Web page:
Indian civilization which is called “Unity in Diversity”. Over the period it developed as a strong nation. Despite so much upheaval people bound together in singular nationhood. Post-Nehruvian era, the lack of political manoeuvring created a huge socio-economic divide among the citizen of this country. Though, it has initiated several policies & programmes to uplift vulnerable groups but somehow Muslim minority left marginalized because of political chauvinism and lack of will of the government. Present-day Indian Muslims are the ones who rejected the reason behind the partition and decided to die as Indian and at the same time they are forced to prove their nationalism just because of being a Muslim. The nation has failed to sustain the values of secularism or democracy and hatemonger groups are about to succeed in spreading Islamophobia among the fellow citizen of India. The condition has moved rapidly from disliking to hate and hate to lynching in the name of nationalism, patriotism and Hindutva, Muslims are being taunted and labelled as anti-nationals, Jihadi, Pakistani etc in public places.
We are living in the 21st century and this is the age of science & technology. It is time to move forward and work hard for the betterment of people and for the development of the country. in the case of India, the pervasive politics have taken a huge toll in damaging the image of civil rights and human values. As far minority is concerned, facts findings tells such horrible conditions of Muslim in India, the community needs special safeguards from the government and non-government institutions at-least to minimize such violence against minorities. In the various study, reports of several committees and commission which explored the ground reality of Muslims even the Sachar Committee Report, termed about the Muslims were lagging behind even the scheduled castes and tribes in terms of their access to basic facilities or services, and this was impacting on overall socioeconomic conditions. Any democracy can be remained healthy and functional until unless it rules on the principle of laws. There is always chances of majoritarianism, in remedies of this minority right must be respected and protected.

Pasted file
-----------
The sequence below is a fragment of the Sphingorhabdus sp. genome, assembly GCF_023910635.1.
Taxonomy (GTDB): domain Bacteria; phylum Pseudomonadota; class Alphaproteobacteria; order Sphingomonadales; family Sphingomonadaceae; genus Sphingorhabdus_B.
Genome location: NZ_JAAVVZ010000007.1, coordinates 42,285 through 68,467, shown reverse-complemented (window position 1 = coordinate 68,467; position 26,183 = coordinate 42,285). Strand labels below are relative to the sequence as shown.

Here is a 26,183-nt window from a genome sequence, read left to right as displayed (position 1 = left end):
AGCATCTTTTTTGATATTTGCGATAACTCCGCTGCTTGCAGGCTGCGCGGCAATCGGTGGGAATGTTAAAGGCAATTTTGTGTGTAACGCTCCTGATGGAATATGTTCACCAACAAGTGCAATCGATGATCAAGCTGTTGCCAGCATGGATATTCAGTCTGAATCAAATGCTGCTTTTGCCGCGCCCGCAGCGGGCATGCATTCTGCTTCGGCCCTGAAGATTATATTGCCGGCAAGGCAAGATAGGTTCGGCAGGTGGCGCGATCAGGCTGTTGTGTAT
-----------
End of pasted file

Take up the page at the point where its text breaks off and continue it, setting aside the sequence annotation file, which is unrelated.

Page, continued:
“Kiyon Nahi Israr Karte Sare Aam Tum Qatl Ka,
Kiya Mera Hi Jurm Hai Hind Mein Muslima Hona”.
(Why don’t you accept The killing of innocent, Is it only my crime to be Muslim in India)
1-Girija K. S & Basavaraja (2014), Contemporary Issues And Challenges To Indian Democracy In The Era Of Globalization, International Journal of Humanities, Arts, Medicine and Sciences, Vol. 2, Issue 9, Sep, P.2
2-Challenges to Indian democracy, Module – 4 Contemporary India: Issues and Goals, NIOS, Delhi, Available at https://nios.ac.in/media/documents/SecSocSciCour/English/Lesson-23.pdf. [Accessed 05.02.2019]
3-Naveed S,(17Feb.2019) , Fear engulfs Muslims living in occupied Kashmir after Pulwama attack, DAWN, Available at https://www.dawn.com/news/1464401/fear-engulfs-muslims-living-in-occupied-kashmir-after-pulwama-attack, [Accessed 01.04.2019]
4-James Massey, “Minorities in a Democracy-The Indian Experience”, Manohar Pub. New Delhi 1999, p. 9 [Accessed 03.04.2019]
5-Md Tabrez (2019) “Democracy and Indian Muslims as Unequal”, International Journal of Trend in Scientific Research and Development Journal, Volum-3, Issue, 3.
MD Tabrez Alam, Doctoral Scholar at Indian Institute of Dalit Studies, New Delhi.